Pasricha reminds us to focus on the positive when life is looking bleak— even if the only positive you can find is in the little things! If life feels only heavy and dark for you right now, remember that you can build yourself back up by focusing on and appreciating the thousands of tiny pleasures in daily life. As Pasricha reminds us at the end of this motivating talk: “There are so many things to be happy about.”
Harvard psychologist Dan Gilbert starts this talk with a simple quiz: “What makes people happier in the long run— winning the lottery or becoming a paraplegic?” Winning the lottery, of course! Right?
Wrong! Surprisingly, studies show that people who win the lottery and people who are paralyzed are equally as happy with their lives a year later! What?!
Gilbert explains two reasons behind this. First off, in general, we humans aren’t very good at predicting how a future situation will impact our happiness. This is known as the “impact bias.” Things we long for and things we avoid at all costs usually end up impacting us far less than we imagine they will.
Secondly, happiness isn’t as dependent on outside circumstances as you might think. Gilbert explains that happiness can be synthesized. Essentially, you have a “psychological immune system” that helps you change your view of the world so you can feel better about the world you find yourself in.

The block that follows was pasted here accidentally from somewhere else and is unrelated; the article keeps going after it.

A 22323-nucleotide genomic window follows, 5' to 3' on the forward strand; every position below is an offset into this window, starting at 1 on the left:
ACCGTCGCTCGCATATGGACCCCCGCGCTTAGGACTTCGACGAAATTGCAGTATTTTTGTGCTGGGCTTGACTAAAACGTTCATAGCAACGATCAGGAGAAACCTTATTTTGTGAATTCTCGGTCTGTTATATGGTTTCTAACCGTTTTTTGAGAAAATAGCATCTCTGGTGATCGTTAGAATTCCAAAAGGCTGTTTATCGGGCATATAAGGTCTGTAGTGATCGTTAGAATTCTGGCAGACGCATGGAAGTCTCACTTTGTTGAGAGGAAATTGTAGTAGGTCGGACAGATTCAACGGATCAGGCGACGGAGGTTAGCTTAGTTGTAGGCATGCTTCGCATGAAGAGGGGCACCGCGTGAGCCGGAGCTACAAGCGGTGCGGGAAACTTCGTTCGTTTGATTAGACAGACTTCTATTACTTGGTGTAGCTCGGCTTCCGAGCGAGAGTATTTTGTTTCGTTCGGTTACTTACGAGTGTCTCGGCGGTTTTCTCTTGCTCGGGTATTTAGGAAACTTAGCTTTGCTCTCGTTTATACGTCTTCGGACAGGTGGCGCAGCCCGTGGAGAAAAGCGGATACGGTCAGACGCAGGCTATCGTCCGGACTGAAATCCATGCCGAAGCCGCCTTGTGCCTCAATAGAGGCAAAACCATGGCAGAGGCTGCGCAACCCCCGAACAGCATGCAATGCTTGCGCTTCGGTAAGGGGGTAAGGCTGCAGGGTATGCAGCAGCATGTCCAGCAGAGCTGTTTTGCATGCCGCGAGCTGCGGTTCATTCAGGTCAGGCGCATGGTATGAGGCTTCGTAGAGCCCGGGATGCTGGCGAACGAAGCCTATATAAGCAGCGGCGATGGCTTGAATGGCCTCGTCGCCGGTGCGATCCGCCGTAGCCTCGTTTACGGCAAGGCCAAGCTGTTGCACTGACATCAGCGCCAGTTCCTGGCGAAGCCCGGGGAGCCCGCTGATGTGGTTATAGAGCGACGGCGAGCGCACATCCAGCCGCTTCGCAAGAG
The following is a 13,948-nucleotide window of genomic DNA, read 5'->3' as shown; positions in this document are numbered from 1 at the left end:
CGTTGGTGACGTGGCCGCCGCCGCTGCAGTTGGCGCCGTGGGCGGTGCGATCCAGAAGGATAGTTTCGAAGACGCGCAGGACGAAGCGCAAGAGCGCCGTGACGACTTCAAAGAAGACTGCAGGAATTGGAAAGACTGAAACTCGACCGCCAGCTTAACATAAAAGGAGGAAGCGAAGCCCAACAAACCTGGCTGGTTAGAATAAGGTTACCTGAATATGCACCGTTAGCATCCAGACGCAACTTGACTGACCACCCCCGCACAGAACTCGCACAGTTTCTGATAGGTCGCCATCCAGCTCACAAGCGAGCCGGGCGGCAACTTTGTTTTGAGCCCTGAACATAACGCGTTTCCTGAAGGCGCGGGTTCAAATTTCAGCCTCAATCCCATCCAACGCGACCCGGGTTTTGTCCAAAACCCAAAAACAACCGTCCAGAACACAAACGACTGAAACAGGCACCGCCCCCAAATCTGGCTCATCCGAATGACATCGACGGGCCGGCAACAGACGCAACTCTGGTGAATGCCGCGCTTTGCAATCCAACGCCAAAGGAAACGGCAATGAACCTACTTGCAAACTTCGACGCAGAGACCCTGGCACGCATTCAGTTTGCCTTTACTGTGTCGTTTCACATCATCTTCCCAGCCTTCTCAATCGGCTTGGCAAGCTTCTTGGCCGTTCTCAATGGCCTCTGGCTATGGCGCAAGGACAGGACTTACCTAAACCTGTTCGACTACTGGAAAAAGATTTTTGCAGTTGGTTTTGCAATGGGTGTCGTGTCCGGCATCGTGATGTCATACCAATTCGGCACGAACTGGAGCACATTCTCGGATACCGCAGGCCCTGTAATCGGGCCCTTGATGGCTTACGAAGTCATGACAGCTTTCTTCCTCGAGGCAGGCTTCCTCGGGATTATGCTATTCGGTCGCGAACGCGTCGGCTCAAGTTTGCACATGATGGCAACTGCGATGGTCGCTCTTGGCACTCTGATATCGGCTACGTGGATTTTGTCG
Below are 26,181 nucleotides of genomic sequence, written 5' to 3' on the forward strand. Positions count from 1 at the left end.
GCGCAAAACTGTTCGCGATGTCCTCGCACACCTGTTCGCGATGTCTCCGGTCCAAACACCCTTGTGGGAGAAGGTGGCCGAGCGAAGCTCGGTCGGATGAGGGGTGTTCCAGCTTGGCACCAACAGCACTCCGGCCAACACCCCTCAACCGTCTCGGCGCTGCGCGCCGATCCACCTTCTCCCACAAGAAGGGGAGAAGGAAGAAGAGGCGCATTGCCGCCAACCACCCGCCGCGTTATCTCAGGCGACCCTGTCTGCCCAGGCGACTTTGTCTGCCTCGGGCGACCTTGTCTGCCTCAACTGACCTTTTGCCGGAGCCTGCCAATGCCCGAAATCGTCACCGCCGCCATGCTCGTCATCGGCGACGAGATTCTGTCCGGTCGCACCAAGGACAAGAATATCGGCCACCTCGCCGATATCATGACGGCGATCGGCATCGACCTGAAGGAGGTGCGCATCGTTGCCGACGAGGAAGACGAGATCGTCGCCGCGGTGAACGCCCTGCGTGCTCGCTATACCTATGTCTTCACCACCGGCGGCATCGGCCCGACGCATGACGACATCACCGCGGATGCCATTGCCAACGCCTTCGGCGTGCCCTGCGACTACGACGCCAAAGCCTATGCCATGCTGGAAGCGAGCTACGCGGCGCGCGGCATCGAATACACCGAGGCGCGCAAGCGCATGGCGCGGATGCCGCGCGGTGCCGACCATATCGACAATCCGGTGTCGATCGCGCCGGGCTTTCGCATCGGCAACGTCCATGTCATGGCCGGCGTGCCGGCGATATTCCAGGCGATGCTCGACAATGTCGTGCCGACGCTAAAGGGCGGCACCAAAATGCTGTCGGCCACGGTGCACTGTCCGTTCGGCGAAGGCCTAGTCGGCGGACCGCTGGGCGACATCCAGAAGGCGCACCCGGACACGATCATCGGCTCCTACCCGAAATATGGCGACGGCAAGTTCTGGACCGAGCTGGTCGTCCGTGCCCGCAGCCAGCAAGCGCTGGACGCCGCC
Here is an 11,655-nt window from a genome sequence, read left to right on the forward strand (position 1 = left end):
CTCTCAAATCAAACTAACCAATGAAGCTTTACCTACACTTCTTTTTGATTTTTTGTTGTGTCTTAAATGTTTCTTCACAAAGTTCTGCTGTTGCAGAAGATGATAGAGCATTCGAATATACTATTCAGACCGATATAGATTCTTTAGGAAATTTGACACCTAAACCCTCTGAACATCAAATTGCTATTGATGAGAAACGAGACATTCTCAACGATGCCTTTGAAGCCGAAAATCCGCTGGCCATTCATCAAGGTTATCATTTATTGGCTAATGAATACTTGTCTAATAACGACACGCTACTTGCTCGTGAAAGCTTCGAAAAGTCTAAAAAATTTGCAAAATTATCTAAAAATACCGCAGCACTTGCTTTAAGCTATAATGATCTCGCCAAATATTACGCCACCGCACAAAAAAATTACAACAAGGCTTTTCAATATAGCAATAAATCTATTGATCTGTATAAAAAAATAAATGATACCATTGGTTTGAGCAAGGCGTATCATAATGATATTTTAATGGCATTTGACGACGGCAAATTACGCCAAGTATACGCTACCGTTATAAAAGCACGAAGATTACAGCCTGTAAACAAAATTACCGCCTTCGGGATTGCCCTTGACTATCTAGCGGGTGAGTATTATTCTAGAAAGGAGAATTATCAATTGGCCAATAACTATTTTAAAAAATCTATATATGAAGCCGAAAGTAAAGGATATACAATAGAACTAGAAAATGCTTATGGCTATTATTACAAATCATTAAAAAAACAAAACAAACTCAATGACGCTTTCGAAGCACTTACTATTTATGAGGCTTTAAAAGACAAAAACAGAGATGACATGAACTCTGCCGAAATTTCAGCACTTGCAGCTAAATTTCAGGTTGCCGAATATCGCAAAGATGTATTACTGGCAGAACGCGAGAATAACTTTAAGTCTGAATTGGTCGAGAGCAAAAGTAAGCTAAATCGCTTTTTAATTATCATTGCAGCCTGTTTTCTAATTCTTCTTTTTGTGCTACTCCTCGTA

Happiness isn’t necessarily dependent on you getting what you want. In fact, you can be just as happy not getting what you want! Basically, no matter your life circumstance, you have the power to make yourself happy.
Let me say that again.
You have the power to make yourself happy.
In Gilbert’s words, “We have the capacity to manufacture the very commodity we are constantly chasing when we choose experience.”
Sound crazy? Watch the video and see for yourself!
This short talk is a gem! The speaker, a young woman named Hannah Brencher, shares how she fights depression— by helping lift up others. Brencher came to love the hand-written letters she received from her mother during school. Then she moved to New York and found herself in a deep depression. In the midst of her battle against loneliness and depression, Brencher realized she could give what she loved to others— the gift of the hand-written letter. And so Hannah started writing hand-written love letters to strangers.
By turning outward and focusing on helping others, Brencher models a sure-fire way to boost your mood and lift the heavy weight of depression. If you’re feeling depressed, give this talk a watch and consider joining Brencher’s movement at The World Needs More Love Letters.
Take a break from the internet and screen conversations. Spend the time it takes to fill an entire page with words of empathy, encouragement, and love. Even though you may never meet the person you’re writing to, you’ll be surprised at how much better sending them a letter will make you feel!
These four TED talks will open your heart, lift your spirits, and clear your mind. Remember that this small playlist is only the tiniest tip of the iceberg when it comes to TED talks. TED has videos on their website on nearly every subject imaginable. I highly recommend you start perusing their catalog. Once you start watching these talks regularly, you might just get hooked on inspiration.